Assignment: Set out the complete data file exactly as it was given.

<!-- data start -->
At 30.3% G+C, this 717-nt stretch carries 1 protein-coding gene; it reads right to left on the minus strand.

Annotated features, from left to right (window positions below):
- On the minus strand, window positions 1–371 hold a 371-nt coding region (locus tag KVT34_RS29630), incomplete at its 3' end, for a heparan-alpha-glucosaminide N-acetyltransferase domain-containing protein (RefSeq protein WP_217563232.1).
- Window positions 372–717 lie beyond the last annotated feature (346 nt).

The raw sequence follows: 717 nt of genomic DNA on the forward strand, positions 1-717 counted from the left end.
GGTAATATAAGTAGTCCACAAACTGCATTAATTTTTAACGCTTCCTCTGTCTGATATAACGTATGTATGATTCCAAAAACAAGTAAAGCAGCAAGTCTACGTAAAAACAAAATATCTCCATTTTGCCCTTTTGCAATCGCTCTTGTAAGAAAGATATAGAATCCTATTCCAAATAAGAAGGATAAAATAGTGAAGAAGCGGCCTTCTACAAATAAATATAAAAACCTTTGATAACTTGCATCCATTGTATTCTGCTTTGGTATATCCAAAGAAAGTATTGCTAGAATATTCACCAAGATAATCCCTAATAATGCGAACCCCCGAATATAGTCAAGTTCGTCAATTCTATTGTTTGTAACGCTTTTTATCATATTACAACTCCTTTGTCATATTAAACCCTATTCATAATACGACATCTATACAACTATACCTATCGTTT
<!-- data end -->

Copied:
At 30.3% G+C, this 717-nt stretch carries 1 protein-coding gene; it reads right to left on the minus strand.

Annotated features, from left to right (window positions below):
- On the minus strand, window positions 1–371 hold a 371-nt coding region (locus tag KVT34_RS29630), incomplete at its 3' end, for a heparan-alpha-glucosaminide N-acetyltransferase domain-containing protein (RefSeq protein WP_217563232.1).
- Window positions 372–717 lie beyond the last annotated feature (346 nt).

The raw sequence follows: 717 nt of genomic DNA on the forward strand, positions 1-717 counted from the left end.
GGTAATATAAGTAGTCCACAAACTGCATTAATTTTTAACGCTTCCTCTGTCTGATATAACGTATGTATGATTCCAAAAACAAGTAAAGCAGCAAGTCTACGTAAAAACAAAATATCTCCATTTTGCCCTTTTGCAATCGCTCTTGTAAGAAAGATATAGAATCCTATTCCAAATAAGAAGGATAAAATAGTGAAGAAGCGGCCTTCTACAAATAAATATAAAAACCTTTGATAACTTGCATCCATTGTATTCTGCTTTGGTATATCCAAAGAAAGTATTGCTAGAATATTCACCAAGATAATCCCTAATAATGCGAACCCCCGAATATAGTCAAGTTCGTCAATTCTATTGTTTGTAACGCTTTTTATCATATTACAACTCCTTTGTCATATTAAACCCTATTCATAATACGACATCTATACAACTATACCTATCGTTT